- Actors: Colin Farrell, Rachel Weisz, John C. Reilly
- Director: Yorgos Lanthimos
- Format: NTSC, Widescreen
- Language: English
- Region: Region A/1
- Number of discs: 1
- Rated: R
- Studio: LIONSGATE
- Release Date: August 2, 2016
- Run Time: 89 minutes
In his first English-language feature film, Greek filmmaker Yorgo Lanthimos brings his signature style and sense of humor to a demented meditation on romance and the societal pressures to pair off. There is no denying the originality in Lanthimos’s vision, though I had hoped for more follow through on some of the filmmaker’s creative concepts. Even with a strong central theme and a reliably consistent protagonist, it often feels as though some of the film’s most unique ideas are dismissed once Lanthimos has either lost interest or written himself into a corner. The result is an unpredictable and captivating viewing experience, albeit one that is often unsettling and slightly unsatisfying.
Though the tone of the film is more akin to a Wes Anderson release, the basic plot structure of The Lobster is actually quite similar to many science fiction films from the past about a dystopian future. These movies often show a society which is thought to be perfect, having discovered the answer to happiness in a formula which is forced upon its citizens. When the protagonist realizes the fallacy in these rules, there is often a breakout and escape into the world of those rebelling or living on the outskirts of societal structures, where the protagonist discovers another flawed extreme. This was the structure for countless post-nuclear depictions of Earth in science fiction films of the 1960s and ‘70s, though The Lobster applies the same formula to a deadpan comedy about a timeless question of lifestyle choice; to marry or not to marry.
In the world of The Lobster, it is illegal to be single. Those without partners must live at a hotel for 45-days in search of a love connection. There is added pressure to pair up, as those who have not found a partner at the end of the 45-days are transformed into animals of their choosing. Recently divorced David (Colin Farrell) has chosen to become a lobster if unable to find a romantic partner, deciding on the animal for purely logical reasons. Logic seems to be the basis for all of David’s decisions, including his attempt to fake a connection with a fellow guest (Angeliki Papoulia). Believing that all romances are built upon commonalities, David attempts to pretend being coldhearted in order to pair up, though he is eventually discovered and must escape into the woods with those rebelling against the idea of forced romance.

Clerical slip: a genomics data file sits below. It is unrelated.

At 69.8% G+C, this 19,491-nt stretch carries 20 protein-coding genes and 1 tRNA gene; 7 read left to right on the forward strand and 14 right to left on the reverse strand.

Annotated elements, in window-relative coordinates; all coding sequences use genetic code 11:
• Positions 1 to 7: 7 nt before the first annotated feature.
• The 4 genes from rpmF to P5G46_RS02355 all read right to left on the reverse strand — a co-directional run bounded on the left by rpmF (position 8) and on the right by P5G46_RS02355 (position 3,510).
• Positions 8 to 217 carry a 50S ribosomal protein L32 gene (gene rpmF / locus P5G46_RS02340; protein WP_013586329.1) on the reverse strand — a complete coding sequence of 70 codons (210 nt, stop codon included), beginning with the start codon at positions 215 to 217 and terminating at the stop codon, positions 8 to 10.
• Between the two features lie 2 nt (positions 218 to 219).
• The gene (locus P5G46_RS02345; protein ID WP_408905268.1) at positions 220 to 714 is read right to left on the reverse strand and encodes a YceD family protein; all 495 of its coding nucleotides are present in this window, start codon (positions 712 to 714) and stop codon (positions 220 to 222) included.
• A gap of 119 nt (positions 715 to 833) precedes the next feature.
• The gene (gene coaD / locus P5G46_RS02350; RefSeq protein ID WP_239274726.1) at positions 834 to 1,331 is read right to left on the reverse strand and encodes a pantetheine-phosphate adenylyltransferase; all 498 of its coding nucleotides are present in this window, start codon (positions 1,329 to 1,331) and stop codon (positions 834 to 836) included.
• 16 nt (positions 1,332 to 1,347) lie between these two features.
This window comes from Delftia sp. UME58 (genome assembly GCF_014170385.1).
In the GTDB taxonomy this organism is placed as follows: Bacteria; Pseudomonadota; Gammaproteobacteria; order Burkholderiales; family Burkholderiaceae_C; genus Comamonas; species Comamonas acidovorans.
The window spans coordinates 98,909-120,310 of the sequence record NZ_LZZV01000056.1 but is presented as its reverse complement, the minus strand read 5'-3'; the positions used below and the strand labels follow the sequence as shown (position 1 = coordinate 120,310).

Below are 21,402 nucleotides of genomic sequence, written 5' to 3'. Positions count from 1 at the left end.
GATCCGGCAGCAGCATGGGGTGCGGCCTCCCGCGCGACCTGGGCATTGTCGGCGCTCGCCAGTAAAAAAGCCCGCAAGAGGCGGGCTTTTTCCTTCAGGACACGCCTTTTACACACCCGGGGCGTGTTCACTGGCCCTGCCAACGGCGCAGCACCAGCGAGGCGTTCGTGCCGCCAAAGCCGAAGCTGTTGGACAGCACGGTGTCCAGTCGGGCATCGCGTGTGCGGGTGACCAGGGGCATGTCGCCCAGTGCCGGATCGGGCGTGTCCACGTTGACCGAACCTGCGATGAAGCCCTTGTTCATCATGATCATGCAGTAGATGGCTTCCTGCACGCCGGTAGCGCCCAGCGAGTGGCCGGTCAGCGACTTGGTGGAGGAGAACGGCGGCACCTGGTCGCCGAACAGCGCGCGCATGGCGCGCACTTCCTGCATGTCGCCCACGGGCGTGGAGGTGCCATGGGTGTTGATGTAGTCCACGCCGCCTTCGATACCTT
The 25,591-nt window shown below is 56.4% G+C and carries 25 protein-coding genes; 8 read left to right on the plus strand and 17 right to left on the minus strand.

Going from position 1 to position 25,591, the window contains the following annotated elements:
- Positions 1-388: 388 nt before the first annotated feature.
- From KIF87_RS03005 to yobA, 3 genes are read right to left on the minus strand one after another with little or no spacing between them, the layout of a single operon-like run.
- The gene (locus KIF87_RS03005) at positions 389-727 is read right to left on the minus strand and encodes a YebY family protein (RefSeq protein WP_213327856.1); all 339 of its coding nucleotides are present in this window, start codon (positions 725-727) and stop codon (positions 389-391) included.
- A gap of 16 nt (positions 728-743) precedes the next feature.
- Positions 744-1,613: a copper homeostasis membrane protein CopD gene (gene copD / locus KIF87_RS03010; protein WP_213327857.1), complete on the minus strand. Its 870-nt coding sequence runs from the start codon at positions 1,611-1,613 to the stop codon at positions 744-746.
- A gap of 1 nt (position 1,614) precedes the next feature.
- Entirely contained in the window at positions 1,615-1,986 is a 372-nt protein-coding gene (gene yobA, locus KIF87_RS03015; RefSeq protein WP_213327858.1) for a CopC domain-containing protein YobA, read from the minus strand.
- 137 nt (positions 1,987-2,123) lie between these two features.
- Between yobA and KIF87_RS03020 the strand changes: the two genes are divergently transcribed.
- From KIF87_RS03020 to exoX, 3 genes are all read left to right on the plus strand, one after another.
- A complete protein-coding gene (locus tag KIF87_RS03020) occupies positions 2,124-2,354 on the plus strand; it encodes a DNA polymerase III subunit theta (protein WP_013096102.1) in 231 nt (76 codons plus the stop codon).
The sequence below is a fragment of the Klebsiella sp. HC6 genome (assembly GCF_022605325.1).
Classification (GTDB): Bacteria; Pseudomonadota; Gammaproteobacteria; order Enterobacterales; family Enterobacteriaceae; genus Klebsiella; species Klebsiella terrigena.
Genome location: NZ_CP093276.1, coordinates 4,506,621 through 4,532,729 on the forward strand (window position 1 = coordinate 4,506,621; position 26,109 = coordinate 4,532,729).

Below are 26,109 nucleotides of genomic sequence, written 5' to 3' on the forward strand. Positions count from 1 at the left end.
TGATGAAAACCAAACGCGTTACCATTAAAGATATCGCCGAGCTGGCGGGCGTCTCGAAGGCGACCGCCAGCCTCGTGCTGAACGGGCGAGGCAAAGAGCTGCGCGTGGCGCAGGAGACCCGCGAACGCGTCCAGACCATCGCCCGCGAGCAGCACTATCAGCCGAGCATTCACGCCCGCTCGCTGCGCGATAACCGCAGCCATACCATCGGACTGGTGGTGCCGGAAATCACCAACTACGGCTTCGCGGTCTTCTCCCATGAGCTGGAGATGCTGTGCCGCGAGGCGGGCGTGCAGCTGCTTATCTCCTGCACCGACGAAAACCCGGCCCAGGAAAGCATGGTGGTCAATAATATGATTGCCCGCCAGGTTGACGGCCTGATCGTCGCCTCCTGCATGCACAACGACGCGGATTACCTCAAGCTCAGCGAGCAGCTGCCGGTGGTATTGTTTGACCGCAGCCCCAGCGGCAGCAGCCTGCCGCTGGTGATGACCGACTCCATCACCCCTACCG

Ironically, it is in the woods amongst the loners that David finds a real love connection, living with those who are even stricter in their refusal of romance than society is about demanding it. Still under the belief that connections are built upon commonalities, David is smitten with a loner woman (Rachel Weisz) simply because she shares his affliction of short sightedness. It is difficult to tell whether these emotions can be trusted when they are based on such superficial reasoning, faulty logic which David continues to carry to the very last harrowing moments of the film, and especially since the name of his romantic partner is never even revealed.
While society merely forces single people to become animals, the leader of the loners (Léa Seydoux) tortures and dismembers the rebels which have any romantic relationships. It is another extreme which David must inevitably escape from after breaking this cardinal rule. This also changes the direction of The Lobster’s narrative, seemingly forgetting about the unique idea of humans turning into animals which dominates the first half of the film. The shift also leaves behind some of the memorable characters from the hotel, including a lisping man played by John C. Reilly and a limping one played by Ben Whishaw.
Despite often being more disturbing than amusing, The Lobster is an engaging dystopian comedy with entertaining commentary on societal pressures and romance. I’m not entirely certain what that commentary is after just one viewing and the experience was unpleasant enough to deter me from an immediate repeat viewing, though Lanthimos’ vision stuck with me long after the film had ended. This is the type of movie which leaves you thinking and with images burned into memory. Not all of them are pleasant, but the entire endeavor is bold enough to warrant praise beyond personal preference.
The Blu-ray release comes with a Digital HD copy of the film, as well as a single featurette about the making of the movie.
Entertainment Value: 8/10
Quality of Filmmaking: 8.5/10
Historical Significance: 8/10
Special Features: 3.5/10